All in all, this could easily save your ass and give you some insurance and evidence if for some reason your car DOES fail due to improper usage of the RTV during the recall.

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Old 06-20-2019, 12:37 AM   #991
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I live in California and was able to renew my registration this week without doing the recall. I'm in Los Angeles County. Was this really a thing?
Same here. Just got my reg to go through in San Diego.
If this is going to change, then we need to figure out the optimal time to do the recall --when techs are likely to have enough practice I suppose
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Old 06-27-2019, 12:08 PM   #992
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Originally Posted by @ermax

"Most wear on bearings comes from cold starts. I call bs on their theory. Avoiding redline, cold starts and low oil conditions saves bearings but most of all, avoiding blockage from sealant will save bearings".

Note: I brought this over from the registry thread so as not to dilute that thread.


Do you reckon that is just true for the FA20 engine or all engines.

(or did I misunderstand?)

If it's just for the FA20 engine, why is that so? Isn't their enough residual oil on the rod bearings to give sufficient lubrication until the engine builds up enough oil pressure to feed the bearings?

If you figure that's true for all engines, how come I've never had a spun bearing in any of the 40 some vehicles I've had over the past 50 years?




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Old 06-27-2019, 12:13 PM   #993
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Originally Posted by @ermax

"Most wear on bearings comes from cold starts. I call bs on their theory. Avoiding redline, cold starts and low oil conditions saves bearings but most of all, avoiding blockage from sealant will save bearings".

Note: I brought this over from the registry thread so as not to dilute that thread.


Do you reckon that is just true for the FA20 engine or all engines.

If it's just for the FA20 engine, why is that so? Isn't their enough residual oil on the rod bearings to give sufficient lubrication until the engine builds up enough oil pressure to feed the bearings?

If you figure that's true for all engines, how come I've never had a spun bearing in any of the 40 some vehicles I've had over the past 50 years?




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Someone please someone correct me if I'm wrong:

I think it comes more from the oil not being as viscous when it's cold, vs when it's warm. A thicker oil can cause more cavitation in the oil pump, and pumps less oil through the system.

I was reading an analogy somewhere recently that used a syringe as an example. If you pull the plunger with the tip in water, it's not so hard to fill the cylinder. However, if you were to put the tip in something like syrup, and pull athe plunger at the same speed, it would be significantly harder, and you might even pull the surface of the plunger away from the syrup to create a vacuum, which is cavitation. The point being, less substance is being pulled through the syringe when it's thicker.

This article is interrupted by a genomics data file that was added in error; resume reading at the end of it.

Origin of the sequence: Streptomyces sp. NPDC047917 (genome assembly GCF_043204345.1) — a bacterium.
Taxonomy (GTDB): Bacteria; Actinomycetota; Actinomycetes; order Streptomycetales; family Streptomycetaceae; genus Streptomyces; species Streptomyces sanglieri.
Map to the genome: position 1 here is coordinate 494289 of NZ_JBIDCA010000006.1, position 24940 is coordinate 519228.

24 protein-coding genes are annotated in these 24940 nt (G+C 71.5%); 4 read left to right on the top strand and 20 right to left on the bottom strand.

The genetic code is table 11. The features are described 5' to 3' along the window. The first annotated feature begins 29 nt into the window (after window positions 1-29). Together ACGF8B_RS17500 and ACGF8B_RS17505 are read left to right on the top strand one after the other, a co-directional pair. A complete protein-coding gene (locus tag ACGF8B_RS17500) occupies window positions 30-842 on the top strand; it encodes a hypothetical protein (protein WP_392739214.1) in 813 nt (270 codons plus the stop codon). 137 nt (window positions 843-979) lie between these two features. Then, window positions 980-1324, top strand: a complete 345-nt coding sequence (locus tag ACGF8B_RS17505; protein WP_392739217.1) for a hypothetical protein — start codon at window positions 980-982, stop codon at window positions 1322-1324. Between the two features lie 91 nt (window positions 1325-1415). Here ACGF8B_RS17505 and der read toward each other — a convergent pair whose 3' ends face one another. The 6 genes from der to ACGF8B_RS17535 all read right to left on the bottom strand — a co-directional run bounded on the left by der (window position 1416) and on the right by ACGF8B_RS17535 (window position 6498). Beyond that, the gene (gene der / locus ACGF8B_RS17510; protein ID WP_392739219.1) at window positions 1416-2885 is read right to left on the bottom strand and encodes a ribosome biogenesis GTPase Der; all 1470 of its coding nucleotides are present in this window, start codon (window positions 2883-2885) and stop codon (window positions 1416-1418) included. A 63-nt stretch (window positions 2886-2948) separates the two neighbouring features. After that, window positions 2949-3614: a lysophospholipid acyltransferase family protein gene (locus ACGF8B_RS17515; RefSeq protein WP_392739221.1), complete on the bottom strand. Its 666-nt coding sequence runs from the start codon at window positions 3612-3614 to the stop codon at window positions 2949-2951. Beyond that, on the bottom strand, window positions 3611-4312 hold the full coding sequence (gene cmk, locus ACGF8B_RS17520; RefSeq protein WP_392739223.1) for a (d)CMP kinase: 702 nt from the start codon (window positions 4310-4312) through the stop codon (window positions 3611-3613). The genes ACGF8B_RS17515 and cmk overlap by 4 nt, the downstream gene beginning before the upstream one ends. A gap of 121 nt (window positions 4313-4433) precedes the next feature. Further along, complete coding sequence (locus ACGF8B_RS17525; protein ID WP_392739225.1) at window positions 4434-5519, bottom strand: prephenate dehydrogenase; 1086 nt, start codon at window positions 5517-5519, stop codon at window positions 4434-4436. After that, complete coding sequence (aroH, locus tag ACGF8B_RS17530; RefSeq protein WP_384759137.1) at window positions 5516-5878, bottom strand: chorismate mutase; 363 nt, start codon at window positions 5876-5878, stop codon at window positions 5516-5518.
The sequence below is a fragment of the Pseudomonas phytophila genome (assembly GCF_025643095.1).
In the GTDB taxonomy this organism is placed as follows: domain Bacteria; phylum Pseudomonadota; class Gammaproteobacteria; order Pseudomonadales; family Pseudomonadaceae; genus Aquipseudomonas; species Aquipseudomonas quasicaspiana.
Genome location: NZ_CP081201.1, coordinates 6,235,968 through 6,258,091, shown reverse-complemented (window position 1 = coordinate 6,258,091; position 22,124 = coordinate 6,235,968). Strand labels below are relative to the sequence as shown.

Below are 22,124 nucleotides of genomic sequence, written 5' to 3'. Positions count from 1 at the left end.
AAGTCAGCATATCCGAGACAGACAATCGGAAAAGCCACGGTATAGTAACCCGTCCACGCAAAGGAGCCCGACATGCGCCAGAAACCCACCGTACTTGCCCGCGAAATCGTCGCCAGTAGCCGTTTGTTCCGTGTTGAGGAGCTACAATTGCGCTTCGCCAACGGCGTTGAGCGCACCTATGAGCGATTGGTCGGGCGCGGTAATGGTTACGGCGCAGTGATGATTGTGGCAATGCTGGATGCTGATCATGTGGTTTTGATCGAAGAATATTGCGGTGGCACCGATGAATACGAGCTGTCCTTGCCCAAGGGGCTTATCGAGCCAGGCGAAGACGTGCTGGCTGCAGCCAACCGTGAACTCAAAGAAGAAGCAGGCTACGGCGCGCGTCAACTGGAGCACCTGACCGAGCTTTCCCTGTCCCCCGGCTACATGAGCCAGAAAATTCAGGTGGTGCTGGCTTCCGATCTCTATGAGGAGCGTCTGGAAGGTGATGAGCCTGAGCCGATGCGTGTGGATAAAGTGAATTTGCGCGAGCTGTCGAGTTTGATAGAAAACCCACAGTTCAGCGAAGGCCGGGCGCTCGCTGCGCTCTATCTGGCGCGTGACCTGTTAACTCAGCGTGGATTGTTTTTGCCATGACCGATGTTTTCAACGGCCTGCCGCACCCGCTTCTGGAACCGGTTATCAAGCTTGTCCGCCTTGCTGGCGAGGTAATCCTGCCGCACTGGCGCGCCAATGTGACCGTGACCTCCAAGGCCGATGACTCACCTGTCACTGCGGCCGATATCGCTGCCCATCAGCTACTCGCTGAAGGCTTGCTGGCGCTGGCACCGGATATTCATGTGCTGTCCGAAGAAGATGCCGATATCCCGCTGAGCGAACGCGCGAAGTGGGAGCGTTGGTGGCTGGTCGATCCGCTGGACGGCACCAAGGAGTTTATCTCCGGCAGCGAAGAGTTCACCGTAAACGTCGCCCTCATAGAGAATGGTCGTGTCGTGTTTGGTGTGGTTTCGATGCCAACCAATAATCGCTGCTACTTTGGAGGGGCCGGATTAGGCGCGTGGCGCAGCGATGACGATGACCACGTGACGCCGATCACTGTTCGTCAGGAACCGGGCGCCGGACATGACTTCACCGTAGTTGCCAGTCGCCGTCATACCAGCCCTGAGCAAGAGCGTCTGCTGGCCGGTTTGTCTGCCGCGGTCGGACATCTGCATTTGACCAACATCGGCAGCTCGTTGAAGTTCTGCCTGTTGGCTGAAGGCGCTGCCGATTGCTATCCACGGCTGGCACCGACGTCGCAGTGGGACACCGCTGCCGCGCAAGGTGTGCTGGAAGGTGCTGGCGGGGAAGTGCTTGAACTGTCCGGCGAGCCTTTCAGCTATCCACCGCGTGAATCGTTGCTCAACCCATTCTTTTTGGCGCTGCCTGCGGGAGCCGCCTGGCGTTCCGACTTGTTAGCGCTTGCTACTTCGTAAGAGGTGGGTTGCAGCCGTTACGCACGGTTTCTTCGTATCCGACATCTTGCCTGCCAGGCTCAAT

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Old 06-27-2019, 12:48 PM   #994
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In a typical situation (ie: where you don't have oil passage/pick up blockage due to bits and pieces of old silicone) sure, I could see where "most of the wear" on the bearing could come from cold starts. Bearings wear out, thats not unheard of. However, this regular wear isn't going to spin a bearing 5k miles down the road. I daily drive a 213,xxx mile lexus gs400, im sure those bearings are worn compared to new, but hey, they haven't spun

Also, keep in mind the pretty high compression on the FA20. 12.5:1 is a pretty tight squeeze.

With all that said, in all of these cases it isn't the cold start thats killing these motors. Its a shear lack of oil. Thats just a dealers way of trying to talk their way out of covering a shortblock replacement.

Going through doing this recall myself in my garage right now, (if you haven't seen my other thread) I can certainly understand how easy it is to get bits and pieces of this silicone stuck in places they shouldn't be. I am pretty confident that most of the failures are a result of the old silicone bits being left where they shouldnt be vs using too much FIPG when reassembling. I am on my 3rd round of blocking out all the passages after doing a very thorough clean up and am still finding small bits here and there, and with only what? 13-15 hours of labor covered for the ENTIRE recall procedure I can certainly see this step not happening as thorough as it needs with the dealer.